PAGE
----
Writing in the Guardian, Michael Rosen says the government’s insistence that all schools become academies sweeps aside input from governors, staff and parents and wonders if it could have more to do with privatisation than raising standards.
…In one stroke, George Osborne has eliminated the public’s role in education where we live. Here he is explaining why: “It is simply unacceptable that Britain continues to sit too low down the global league tables for education.” In taking over ministerial responsibility for education, Osborne seems to have forgotten that this job applies only to England. The reference to “global” tables is part of the argument that says doing exclamation marks better than Johnny Foreigner enables British capitalism to compete better with the Chinese. “So I’m going to get on with finishing the job we started five years ago,” he continues, “to drive up standards and set schools free from the shackles of local bureaucracy.”
Osborne’s line of argument here seems to be that the reason Britain is “too low down” in the tables is because of the “shackles of local bureaucracy”. It’s a big claim – the kind of claim you might expect a minister to back up with evidence. When people have asked if there is, right now, a direct link between local authorities’ role in education and real or supposed low standards, answer comes there none.
So, if academies and free schools are not necessarily better than maintained, what particular kind of magic is going to raise the standards of the schools of England purely through the mechanism of turning them all into academies?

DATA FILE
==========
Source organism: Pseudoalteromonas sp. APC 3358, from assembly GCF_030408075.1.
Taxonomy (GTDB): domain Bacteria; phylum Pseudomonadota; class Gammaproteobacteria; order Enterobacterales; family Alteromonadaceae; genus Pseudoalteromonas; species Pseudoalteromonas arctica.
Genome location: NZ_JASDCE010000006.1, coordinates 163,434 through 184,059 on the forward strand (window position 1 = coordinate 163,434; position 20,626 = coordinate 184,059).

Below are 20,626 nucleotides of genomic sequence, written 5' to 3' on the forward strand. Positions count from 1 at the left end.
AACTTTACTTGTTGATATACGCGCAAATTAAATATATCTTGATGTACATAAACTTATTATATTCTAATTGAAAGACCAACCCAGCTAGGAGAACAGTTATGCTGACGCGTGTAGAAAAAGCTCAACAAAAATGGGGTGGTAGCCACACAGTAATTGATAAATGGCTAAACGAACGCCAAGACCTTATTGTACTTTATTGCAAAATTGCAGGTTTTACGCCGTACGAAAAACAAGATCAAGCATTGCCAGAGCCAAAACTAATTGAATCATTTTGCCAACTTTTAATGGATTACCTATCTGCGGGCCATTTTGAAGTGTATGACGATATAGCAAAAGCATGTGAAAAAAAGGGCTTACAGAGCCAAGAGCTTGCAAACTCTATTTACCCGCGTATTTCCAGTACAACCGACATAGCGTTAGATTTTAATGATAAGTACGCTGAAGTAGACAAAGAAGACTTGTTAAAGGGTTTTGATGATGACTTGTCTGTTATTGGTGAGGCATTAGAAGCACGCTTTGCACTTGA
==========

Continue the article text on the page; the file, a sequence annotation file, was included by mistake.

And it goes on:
Suspicious minds have suggested that it is not really about standards, and have focused on the possibility that it is all to do with privatisation. In place of local government, an archipelago of individuals, trusts, charities, educational institutions and companies is involved in running academies and free schools. Some are organised into “chains” that resemble in shape the grouping of schools you get with local authorities. Some sponsors and chains succeed, some fail – as Gibb has noticed…
Just a short extract here from a detailed critique of government policy but what do you make of the central accusation that the move to academise all state schools might have more to do with privatisation than standards?
Your thoughts, feedback and reactions? Please share in the comments or via Twitter…
Don’t forget you can sign up to receive our daily email bulletin (around 7am) with all the latest schools news stories. Your details will never be given to anyone else and you can unsubscribe at any stage. Just follow this link
We now have a Facebook page - pls click to like!